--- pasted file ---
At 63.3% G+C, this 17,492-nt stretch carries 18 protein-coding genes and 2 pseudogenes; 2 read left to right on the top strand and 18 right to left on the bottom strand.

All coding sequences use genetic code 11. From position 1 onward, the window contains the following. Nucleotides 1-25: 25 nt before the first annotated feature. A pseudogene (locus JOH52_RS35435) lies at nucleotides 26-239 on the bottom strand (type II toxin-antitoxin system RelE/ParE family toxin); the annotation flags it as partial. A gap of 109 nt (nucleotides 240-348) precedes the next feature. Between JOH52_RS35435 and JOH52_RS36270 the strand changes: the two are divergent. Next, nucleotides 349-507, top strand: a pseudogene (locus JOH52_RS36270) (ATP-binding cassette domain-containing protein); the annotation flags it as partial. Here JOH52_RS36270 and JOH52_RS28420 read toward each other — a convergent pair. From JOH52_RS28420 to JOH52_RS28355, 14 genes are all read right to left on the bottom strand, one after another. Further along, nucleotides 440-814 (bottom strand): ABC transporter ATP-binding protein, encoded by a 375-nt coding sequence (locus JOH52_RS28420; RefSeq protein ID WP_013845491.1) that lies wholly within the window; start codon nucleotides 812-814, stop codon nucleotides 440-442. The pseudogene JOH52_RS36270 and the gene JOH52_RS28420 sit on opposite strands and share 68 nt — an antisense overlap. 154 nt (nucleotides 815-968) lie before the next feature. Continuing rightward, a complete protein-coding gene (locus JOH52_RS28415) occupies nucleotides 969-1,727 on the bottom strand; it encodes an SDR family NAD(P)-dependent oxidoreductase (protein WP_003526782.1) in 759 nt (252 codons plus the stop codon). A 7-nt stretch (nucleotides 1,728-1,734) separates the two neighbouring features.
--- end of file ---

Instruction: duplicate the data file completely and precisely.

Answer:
At 63.3% G+C, this 17,492-nt stretch carries 18 protein-coding genes and 2 pseudogenes; 2 read left to right on the top strand and 18 right to left on the bottom strand.

All coding sequences use genetic code 11. From position 1 onward, the window contains the following. Nucleotides 1-25: 25 nt before the first annotated feature. A pseudogene (locus JOH52_RS35435) lies at nucleotides 26-239 on the bottom strand (type II toxin-antitoxin system RelE/ParE family toxin); the annotation flags it as partial. A gap of 109 nt (nucleotides 240-348) precedes the next feature. Between JOH52_RS35435 and JOH52_RS36270 the strand changes: the two are divergent. Next, nucleotides 349-507, top strand: a pseudogene (locus JOH52_RS36270) (ATP-binding cassette domain-containing protein); the annotation flags it as partial. Here JOH52_RS36270 and JOH52_RS28420 read toward each other — a convergent pair. From JOH52_RS28420 to JOH52_RS28355, 14 genes are all read right to left on the bottom strand, one after another. Further along, nucleotides 440-814 (bottom strand): ABC transporter ATP-binding protein, encoded by a 375-nt coding sequence (locus JOH52_RS28420; RefSeq protein ID WP_013845491.1) that lies wholly within the window; start codon nucleotides 812-814, stop codon nucleotides 440-442. The pseudogene JOH52_RS36270 and the gene JOH52_RS28420 sit on opposite strands and share 68 nt — an antisense overlap. 154 nt (nucleotides 815-968) lie before the next feature. Continuing rightward, a complete protein-coding gene (locus JOH52_RS28415) occupies nucleotides 969-1,727 on the bottom strand; it encodes an SDR family NAD(P)-dependent oxidoreductase (protein WP_003526782.1) in 759 nt (252 codons plus the stop codon). A 7-nt stretch (nucleotides 1,728-1,734) separates the two neighbouring features.